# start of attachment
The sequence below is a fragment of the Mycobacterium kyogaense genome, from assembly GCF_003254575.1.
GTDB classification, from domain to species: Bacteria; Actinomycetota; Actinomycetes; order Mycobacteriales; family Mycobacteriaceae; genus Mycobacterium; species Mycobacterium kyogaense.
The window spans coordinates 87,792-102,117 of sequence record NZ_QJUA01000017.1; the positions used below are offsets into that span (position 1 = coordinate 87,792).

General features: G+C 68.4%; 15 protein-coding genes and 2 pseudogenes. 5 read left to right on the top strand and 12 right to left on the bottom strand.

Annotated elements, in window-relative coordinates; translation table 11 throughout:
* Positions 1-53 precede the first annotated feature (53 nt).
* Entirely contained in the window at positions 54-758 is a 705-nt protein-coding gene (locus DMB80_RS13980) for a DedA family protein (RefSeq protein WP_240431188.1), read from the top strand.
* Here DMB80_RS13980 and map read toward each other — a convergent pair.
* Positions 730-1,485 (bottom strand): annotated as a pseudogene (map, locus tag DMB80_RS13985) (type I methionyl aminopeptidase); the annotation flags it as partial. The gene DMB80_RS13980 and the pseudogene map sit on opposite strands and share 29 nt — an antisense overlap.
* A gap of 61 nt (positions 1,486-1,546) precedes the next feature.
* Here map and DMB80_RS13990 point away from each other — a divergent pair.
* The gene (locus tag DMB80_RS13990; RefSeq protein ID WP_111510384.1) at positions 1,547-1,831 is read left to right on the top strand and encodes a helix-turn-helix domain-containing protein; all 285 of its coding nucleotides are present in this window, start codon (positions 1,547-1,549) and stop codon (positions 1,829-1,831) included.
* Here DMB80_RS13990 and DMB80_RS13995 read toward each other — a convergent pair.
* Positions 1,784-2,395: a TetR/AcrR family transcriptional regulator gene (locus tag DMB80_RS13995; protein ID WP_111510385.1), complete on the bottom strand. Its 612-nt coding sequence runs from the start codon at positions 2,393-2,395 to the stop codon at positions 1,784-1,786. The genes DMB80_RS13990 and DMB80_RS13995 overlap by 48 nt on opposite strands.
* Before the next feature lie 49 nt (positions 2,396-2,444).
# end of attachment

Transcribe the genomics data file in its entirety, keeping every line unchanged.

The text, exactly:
The sequence below is a fragment of the Mycobacterium kyogaense genome, from assembly GCF_003254575.1.
GTDB classification, from domain to species: Bacteria; Actinomycetota; Actinomycetes; order Mycobacteriales; family Mycobacteriaceae; genus Mycobacterium; species Mycobacterium kyogaense.
The window spans coordinates 87,792-102,117 of sequence record NZ_QJUA01000017.1; the positions used below are offsets into that span (position 1 = coordinate 87,792).

General features: G+C 68.4%; 15 protein-coding genes and 2 pseudogenes. 5 read left to right on the top strand and 12 right to left on the bottom strand.

Annotated elements, in window-relative coordinates; translation table 11 throughout:
* Positions 1-53 precede the first annotated feature (53 nt).
* Entirely contained in the window at positions 54-758 is a 705-nt protein-coding gene (locus DMB80_RS13980) for a DedA family protein (RefSeq protein WP_240431188.1), read from the top strand.
* Here DMB80_RS13980 and map read toward each other — a convergent pair.
* Positions 730-1,485 (bottom strand): annotated as a pseudogene (map, locus tag DMB80_RS13985) (type I methionyl aminopeptidase); the annotation flags it as partial. The gene DMB80_RS13980 and the pseudogene map sit on opposite strands and share 29 nt — an antisense overlap.
* A gap of 61 nt (positions 1,486-1,546) precedes the next feature.
* Here map and DMB80_RS13990 point away from each other — a divergent pair.
* The gene (locus tag DMB80_RS13990; RefSeq protein ID WP_111510384.1) at positions 1,547-1,831 is read left to right on the top strand and encodes a helix-turn-helix domain-containing protein; all 285 of its coding nucleotides are present in this window, start codon (positions 1,547-1,549) and stop codon (positions 1,829-1,831) included.
* Here DMB80_RS13990 and DMB80_RS13995 read toward each other — a convergent pair.
* Positions 1,784-2,395: a TetR/AcrR family transcriptional regulator gene (locus tag DMB80_RS13995; protein ID WP_111510385.1), complete on the bottom strand. Its 612-nt coding sequence runs from the start codon at positions 2,393-2,395 to the stop codon at positions 1,784-1,786. The genes DMB80_RS13990 and DMB80_RS13995 overlap by 48 nt on opposite strands.
* Before the next feature lie 49 nt (positions 2,396-2,444).